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Braille Labels

Michel Chapoutier pays homage to one of Hermitage’s most famous sons.

When it comes to the concept of terroir, trailblazing winemaker Michel Chapoutier will be the first to tell you that terroir is more than just a “unique combination of climate, subsoil, and exposure to the sun.” Terroir is also about people, he will tell you, “that’s one of the reasons my family and I live among our vineyards.”

While Michel might be one of Tain’s favorite sons, Maurice de la Sizeranne was one of its most famous long before Michel was born.

Born in Tain in 1857, Maurice lost his sight when he was nine years old and was educated at the Institut National des Jeunes Aveugles (National Institute for Blind Children). As an adult, he became a professor at the institute and one of France’s top philanthropists. Known for his interest in literature for the blind, he founded the Revue du Braille and perfected the system of abbreviated Braille widely used today in France. He also authored a number of books, including The Blind as Seen through Blind Eyes, first published in English in 1893. But in Tain, the Sizeranne family is also known for a small parcel of land it owns in the famed Heritage appellation, the eponymous lieu-dit (place name) Sizeranne, a growing site from which Chapoutier sources the fruit for one of its most famous wines, Monier de la Sizeranne.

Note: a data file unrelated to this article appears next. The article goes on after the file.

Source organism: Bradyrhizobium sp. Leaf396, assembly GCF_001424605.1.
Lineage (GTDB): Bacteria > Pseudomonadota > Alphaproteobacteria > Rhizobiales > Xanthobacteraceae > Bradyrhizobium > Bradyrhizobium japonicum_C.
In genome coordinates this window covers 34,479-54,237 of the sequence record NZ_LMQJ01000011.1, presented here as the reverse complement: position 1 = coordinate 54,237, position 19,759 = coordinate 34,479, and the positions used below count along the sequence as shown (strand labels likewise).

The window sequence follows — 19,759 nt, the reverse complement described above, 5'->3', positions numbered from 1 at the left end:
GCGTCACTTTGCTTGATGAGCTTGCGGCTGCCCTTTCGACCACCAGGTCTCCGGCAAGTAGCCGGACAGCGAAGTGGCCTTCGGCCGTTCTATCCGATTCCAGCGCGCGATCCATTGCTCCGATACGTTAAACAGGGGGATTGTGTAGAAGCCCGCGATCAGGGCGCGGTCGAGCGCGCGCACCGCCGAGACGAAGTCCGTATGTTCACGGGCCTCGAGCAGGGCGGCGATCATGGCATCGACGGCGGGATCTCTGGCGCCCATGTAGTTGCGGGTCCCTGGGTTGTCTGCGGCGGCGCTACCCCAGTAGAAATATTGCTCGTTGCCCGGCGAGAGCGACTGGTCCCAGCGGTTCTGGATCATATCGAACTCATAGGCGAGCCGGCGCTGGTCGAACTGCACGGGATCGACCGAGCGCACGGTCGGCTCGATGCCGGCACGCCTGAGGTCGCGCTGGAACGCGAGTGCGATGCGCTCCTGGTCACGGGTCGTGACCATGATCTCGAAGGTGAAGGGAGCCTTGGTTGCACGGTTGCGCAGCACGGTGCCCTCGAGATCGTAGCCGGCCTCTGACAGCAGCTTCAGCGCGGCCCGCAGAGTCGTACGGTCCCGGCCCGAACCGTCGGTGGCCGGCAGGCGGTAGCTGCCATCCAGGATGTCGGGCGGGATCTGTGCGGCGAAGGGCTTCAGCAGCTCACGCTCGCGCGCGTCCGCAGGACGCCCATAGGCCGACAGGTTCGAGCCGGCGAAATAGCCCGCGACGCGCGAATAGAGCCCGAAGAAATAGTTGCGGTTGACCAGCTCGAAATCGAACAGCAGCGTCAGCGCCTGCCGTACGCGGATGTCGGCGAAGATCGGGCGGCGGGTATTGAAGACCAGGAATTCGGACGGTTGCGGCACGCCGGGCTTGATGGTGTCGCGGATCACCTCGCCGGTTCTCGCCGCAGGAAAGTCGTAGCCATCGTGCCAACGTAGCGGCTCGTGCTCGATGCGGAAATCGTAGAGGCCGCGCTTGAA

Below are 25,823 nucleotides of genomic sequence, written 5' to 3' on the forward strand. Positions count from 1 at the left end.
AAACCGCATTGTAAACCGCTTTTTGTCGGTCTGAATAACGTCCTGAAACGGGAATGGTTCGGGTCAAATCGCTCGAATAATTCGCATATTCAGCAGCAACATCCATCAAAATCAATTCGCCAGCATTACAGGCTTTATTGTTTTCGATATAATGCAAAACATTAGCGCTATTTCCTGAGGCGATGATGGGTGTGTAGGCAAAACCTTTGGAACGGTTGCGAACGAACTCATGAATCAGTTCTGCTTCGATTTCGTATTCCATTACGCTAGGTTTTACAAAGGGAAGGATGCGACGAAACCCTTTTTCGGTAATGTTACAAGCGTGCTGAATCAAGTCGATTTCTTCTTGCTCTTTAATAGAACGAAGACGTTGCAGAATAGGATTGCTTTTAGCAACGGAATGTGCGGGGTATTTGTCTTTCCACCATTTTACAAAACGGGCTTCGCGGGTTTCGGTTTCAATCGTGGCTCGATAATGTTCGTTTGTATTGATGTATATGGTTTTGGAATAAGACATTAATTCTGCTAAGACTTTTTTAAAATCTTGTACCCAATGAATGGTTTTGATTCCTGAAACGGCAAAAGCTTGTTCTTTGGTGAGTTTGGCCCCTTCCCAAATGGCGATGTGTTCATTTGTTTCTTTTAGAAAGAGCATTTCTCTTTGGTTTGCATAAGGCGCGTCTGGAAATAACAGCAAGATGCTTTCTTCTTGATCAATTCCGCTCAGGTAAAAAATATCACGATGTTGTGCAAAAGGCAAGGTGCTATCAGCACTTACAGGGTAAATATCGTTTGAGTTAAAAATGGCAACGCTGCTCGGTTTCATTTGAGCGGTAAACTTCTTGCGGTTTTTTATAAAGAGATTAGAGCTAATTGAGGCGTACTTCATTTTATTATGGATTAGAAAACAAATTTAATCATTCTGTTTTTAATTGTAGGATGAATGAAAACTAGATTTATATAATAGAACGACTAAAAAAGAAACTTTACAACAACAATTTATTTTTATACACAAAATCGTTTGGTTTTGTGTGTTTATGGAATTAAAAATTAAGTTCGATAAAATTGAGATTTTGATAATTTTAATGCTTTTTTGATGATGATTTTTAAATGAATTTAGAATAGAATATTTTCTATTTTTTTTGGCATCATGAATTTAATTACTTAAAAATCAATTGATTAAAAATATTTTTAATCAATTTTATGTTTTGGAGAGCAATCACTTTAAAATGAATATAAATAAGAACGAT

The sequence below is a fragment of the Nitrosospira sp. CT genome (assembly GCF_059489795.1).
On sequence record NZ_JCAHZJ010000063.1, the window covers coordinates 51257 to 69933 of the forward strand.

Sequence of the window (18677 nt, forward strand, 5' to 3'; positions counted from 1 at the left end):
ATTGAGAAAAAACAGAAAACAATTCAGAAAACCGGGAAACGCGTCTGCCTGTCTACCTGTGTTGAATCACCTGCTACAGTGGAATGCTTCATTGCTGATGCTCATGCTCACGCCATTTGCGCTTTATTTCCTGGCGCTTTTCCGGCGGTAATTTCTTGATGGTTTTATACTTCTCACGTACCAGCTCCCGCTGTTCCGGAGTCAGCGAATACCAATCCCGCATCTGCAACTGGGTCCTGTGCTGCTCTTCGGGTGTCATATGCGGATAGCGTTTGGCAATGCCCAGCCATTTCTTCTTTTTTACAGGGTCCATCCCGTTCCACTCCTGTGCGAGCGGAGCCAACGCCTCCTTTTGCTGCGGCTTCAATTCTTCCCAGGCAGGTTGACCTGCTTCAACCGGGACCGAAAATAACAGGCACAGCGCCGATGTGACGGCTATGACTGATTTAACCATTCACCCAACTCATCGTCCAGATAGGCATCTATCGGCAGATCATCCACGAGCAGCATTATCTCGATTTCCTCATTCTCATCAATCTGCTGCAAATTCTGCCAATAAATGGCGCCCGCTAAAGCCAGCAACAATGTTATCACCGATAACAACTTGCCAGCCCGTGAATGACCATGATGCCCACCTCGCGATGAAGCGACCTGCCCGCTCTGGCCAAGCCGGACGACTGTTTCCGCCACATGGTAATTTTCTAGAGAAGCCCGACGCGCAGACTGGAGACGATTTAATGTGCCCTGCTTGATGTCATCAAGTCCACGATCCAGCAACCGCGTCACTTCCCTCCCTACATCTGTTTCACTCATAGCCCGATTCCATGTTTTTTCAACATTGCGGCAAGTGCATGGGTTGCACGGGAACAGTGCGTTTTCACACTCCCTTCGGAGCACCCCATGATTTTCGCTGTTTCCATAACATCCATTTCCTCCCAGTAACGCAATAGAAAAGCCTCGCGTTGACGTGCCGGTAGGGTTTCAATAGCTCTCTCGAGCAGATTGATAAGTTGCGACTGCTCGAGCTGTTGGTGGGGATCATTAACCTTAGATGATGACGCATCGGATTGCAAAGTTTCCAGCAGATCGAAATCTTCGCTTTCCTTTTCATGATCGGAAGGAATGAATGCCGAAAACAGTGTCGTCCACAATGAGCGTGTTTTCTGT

In the early 1990s, after Michel had completed the biodynamic conversion of his family’s estate, he decided to pay homage to Maurice de la Sizeranne by printing labels for his top wines in Braille. After more than a year of research and development of a printing press designed expressly for this purpose, Michel released his first Braille label in 1996. For every subsequent vintage, all of his wines — including the legendary Hermitage “Monier de la Sizeranne” — have been labeled in Braille.

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